Vince Scully: 00:42:47 It’s primarily driven out of Facebook. So the vast bulk of our marketing spend goes to Facebook, as in paid Facebook ads. Our goal is to be able to get a member for between $100 and $200 on average, which is on the lower side of what you would expect a fintech client acquisition cost. Because there’s a lot of work around the world which suggests that for true fintech business, it’s more like 400 to 500.

Vince Scully: 00:43:16 You’ll have seen HashChing for example have shuttered their original business, which was based on acquiring people who want a home loan today. Going though their public documents, their cost of acquiring a settled home loan was about $1,600. Which is fine for a mortgage broker, because there’s $3,000 of revenue on that loan probably.

Vince Scully: 00:43:38 So it’s horses for courses. So if you’re trying to find someone who wants a home loan today, you just need to spend a lot of money to get that higher revenue upfront. So we need to be in that lower level by acquiring someone who wants something different. That’s someone who’s not getting a lot of love from anyone else in the market, and they have a problem that needs to be solved. The problem is that it’s a problem they might not really know that there is in fact a solution to. Which is why Facebook is good because they’re not displaying signs of intent, which you need for Google. So to go to Google, they need to be searching something that relates to what you’re selling.

Fraser Jack: 00:44:15 Whereas on Facebook, they’re browsing.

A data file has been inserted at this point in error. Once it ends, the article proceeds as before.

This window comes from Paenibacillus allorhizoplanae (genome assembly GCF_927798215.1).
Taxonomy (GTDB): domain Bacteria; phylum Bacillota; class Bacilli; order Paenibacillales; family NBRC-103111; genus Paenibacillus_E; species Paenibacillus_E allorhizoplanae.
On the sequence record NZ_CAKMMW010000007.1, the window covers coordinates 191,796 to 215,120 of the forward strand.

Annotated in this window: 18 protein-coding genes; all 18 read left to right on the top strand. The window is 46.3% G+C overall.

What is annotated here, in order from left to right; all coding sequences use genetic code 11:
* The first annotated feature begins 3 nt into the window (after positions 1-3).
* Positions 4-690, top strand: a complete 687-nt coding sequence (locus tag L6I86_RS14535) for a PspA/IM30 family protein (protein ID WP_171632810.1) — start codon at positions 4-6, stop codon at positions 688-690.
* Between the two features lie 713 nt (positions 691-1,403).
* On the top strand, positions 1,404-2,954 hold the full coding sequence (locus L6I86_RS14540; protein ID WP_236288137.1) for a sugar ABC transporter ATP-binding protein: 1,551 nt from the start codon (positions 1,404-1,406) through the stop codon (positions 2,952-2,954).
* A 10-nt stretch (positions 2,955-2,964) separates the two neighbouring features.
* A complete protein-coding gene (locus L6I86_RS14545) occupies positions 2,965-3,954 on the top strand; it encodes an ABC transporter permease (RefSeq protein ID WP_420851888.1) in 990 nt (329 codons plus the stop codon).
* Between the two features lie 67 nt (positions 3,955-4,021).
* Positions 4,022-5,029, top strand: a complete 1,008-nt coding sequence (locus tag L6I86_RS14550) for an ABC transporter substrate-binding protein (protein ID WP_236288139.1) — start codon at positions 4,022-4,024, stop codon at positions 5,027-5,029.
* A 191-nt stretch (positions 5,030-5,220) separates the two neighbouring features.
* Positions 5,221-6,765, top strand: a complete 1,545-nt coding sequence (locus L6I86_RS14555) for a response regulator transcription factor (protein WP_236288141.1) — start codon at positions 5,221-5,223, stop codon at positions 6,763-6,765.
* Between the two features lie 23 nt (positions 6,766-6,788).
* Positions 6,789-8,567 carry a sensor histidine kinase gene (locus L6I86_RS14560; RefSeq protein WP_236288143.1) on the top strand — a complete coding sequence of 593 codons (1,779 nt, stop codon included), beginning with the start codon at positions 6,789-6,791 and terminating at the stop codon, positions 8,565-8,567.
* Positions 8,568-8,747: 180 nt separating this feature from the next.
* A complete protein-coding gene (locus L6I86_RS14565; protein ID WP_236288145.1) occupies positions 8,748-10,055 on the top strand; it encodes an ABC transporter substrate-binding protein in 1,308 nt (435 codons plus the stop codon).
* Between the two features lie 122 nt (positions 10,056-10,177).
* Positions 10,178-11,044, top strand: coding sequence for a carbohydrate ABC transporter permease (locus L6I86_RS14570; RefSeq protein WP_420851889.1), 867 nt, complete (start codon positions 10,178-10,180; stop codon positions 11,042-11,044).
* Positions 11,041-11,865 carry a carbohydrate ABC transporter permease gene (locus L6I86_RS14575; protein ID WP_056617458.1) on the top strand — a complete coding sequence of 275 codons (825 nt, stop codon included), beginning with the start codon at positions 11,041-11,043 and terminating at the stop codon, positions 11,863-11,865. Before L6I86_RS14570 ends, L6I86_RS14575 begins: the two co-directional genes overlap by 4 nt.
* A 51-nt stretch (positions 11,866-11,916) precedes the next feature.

Vince Scully: 00:44:17 Where on Facebook, we know their demographics. So we know if you want to find someone who’s got engaged, there’s 108,000 engaged women on Facebook in Australia. There are 120,000 weddings a year in Australia. So the first person that most women tell is Facebook.

Fraser Jack: 00:44:35 Yes, good point.

Vince Scully: 00:44:35 So you know exactly who they are. Sure, they cost a bit more, but you can identify them based on their demographics, age, and behavior rather than trying to look for intent.

Vince Scully: 00:44:47 Whereas I’m looking for someone who wants a home loan today, I can just buy Google ads.

Fraser Jack: 00:44:51 Yep. So tell me-

Vince Scully: 00:44:53 I’m going to struggle to outspend the CBA, but I know how to find them.

Fraser Jack: 00:44:55 Yeah, yeah, I imagine so. Now the Financial Freedom Factor, once people have gone through that, are they dropping off your membership? Or are they-

Vince Scully: 00:45:07 That’s part of what the current upgrade is about. The conversion from membership to additional services has been much higher than we expected. So people are moving from sort my budget out to buying a home loan to buying insurance to getting their super sorted, at a much higher rate than we had forecast. But those who don’t move on, have been disappearing at a higher rate than we expected.